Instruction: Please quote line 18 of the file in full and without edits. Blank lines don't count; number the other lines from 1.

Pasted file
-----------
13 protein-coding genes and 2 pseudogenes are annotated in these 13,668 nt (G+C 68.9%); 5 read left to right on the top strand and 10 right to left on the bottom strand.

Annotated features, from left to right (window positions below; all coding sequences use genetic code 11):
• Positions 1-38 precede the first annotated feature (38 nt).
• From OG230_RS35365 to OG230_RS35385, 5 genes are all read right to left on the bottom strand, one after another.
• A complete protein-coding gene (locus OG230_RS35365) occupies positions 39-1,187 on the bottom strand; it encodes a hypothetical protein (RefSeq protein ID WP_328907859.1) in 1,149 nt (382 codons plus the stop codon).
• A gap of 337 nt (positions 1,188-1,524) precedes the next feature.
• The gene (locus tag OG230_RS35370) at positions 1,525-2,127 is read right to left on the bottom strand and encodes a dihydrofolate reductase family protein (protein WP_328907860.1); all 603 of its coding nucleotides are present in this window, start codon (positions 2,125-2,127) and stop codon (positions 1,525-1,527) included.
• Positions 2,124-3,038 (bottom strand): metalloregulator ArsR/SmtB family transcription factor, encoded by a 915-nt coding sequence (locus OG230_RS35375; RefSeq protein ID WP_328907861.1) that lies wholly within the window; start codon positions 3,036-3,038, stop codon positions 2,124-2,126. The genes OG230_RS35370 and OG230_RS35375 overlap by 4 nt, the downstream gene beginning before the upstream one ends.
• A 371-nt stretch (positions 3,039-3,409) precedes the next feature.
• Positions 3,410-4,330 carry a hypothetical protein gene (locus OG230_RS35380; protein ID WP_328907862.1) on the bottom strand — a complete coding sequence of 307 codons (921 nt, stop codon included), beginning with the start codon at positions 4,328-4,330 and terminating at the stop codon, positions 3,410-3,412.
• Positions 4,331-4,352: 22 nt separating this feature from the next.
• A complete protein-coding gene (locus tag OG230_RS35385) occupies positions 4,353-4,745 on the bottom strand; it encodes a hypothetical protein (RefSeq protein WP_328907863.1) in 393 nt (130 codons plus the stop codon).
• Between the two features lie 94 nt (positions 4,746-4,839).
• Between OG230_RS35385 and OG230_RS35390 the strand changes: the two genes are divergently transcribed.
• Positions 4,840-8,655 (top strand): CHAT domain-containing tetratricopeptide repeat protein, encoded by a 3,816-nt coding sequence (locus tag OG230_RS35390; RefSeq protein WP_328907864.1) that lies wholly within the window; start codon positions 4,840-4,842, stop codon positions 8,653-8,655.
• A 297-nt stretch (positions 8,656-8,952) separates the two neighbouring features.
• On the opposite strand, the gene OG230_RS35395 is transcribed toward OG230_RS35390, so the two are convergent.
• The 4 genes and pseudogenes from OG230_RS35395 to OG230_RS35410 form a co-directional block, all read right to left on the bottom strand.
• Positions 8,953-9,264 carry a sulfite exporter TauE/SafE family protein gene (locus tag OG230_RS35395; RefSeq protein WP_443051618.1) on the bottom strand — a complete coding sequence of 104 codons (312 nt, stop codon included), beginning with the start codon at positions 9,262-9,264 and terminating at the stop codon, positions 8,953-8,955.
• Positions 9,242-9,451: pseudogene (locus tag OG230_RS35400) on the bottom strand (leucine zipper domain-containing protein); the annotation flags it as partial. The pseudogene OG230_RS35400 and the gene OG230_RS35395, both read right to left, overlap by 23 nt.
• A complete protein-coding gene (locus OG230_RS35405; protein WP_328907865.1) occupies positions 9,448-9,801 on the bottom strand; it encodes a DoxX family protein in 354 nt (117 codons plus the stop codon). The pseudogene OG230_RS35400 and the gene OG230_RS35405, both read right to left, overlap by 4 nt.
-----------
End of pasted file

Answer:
• The 4 genes and pseudogenes from OG230_RS35395 to OG230_RS35410 form a co-directional block, all read right to left on the bottom strand.